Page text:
You can't be a certified rap legend if this is only your second album. If you belong in the history books at all, Priest, it's because of your early association with the Wu-Tang Clan: everything else you have to earn. And that will never happen if you continue to release bullshit songs such as this one.

I don't know what's with Wiz's beat, which sounds like incidental music from an hourlong hospital drama, but it definitely is something Priest should have thought twice about rhyming to. The instrumental eclipses his vocals, which may have sounded decent, if I could fucking remember any of them.

I didn't care for Wiz's easy-listening adult contemporary instrumental, but Killah Priest provides us with some rhymes that sidestep quasi-religious psychobabble in favor of internal struggles and successes. He also mentions Poltergeist at one point, which is nice, because I like that goofy horror flick. That clown sitting in the chair scares the shit out of me, though.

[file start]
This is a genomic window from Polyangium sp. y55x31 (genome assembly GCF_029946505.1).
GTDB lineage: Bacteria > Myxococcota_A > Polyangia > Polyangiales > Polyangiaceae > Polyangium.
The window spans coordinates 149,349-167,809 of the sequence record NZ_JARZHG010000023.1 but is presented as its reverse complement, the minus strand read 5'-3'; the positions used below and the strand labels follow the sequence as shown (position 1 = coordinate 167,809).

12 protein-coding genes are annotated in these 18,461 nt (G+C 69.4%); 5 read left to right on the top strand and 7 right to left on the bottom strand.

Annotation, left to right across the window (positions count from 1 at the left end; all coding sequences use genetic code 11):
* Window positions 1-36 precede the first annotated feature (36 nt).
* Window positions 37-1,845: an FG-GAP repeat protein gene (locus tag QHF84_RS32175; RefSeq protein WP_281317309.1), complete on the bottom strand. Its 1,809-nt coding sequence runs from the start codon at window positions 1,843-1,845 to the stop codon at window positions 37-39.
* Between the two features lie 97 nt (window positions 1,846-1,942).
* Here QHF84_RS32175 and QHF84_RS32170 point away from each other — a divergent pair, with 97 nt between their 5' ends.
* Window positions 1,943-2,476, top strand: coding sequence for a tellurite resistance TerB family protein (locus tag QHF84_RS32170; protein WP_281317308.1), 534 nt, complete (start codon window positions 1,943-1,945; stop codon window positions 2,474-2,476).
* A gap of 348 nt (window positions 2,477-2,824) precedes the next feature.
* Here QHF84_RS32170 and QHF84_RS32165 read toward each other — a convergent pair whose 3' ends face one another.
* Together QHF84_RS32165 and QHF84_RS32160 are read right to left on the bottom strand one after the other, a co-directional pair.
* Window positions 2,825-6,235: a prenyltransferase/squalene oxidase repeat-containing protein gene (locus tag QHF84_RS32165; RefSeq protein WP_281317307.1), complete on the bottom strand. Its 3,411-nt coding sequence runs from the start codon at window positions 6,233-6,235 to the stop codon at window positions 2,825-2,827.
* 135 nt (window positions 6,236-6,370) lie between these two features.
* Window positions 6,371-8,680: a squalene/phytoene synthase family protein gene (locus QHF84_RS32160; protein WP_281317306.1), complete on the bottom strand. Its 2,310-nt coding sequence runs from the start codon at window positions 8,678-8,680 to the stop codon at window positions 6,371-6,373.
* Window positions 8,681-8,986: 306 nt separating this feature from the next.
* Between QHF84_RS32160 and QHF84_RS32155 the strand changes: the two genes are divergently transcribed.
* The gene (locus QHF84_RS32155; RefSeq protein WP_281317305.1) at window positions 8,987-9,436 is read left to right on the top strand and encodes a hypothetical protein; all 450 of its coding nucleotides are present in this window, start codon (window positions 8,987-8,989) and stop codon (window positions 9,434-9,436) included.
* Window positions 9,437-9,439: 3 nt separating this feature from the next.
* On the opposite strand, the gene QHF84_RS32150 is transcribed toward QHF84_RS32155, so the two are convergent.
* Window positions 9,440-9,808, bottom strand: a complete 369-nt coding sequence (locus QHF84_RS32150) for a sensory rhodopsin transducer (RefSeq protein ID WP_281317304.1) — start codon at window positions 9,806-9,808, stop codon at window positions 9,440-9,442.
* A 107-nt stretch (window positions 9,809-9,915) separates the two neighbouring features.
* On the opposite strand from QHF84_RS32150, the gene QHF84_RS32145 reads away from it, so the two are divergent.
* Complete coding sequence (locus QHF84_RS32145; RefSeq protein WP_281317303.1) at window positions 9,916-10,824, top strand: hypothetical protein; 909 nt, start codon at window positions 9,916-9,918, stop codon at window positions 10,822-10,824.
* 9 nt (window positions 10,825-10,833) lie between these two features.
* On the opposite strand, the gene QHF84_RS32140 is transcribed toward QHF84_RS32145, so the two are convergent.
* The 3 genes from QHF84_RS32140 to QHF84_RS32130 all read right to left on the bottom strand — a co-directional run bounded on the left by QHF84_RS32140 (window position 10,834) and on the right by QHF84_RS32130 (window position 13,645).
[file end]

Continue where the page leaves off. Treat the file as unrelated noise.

Killah Priest plus speed rapping does not equal crazy delicious. He sounds about as awkward as The Notorious B.I.G. did on his own "Notorious Thugs". Also, every other rapper on here isn't rapping as if their ever decision is based upon whether or not they might have to shoot somebody, so what was the purpose of this dumbass song again?

It sure saved Salahudin a lot of time by jacking an existing prayer instead of actually writing a hook. That shit smacks of laziness, and it also doesn't help with the "quasi-religious psychobabble" classification. Which is too bad, as otherwise, this is the kind of song that Priest's fans tend to flock to.

All kinds of useless. Who the fuck buys a Killah Priest album to hear the guy sing? This outro pimps his next album, Priesthood, and View From Masada hasn't even yet evaporated from the minds of the listeners. Yikes. Even Killah Priest has fucking moved on.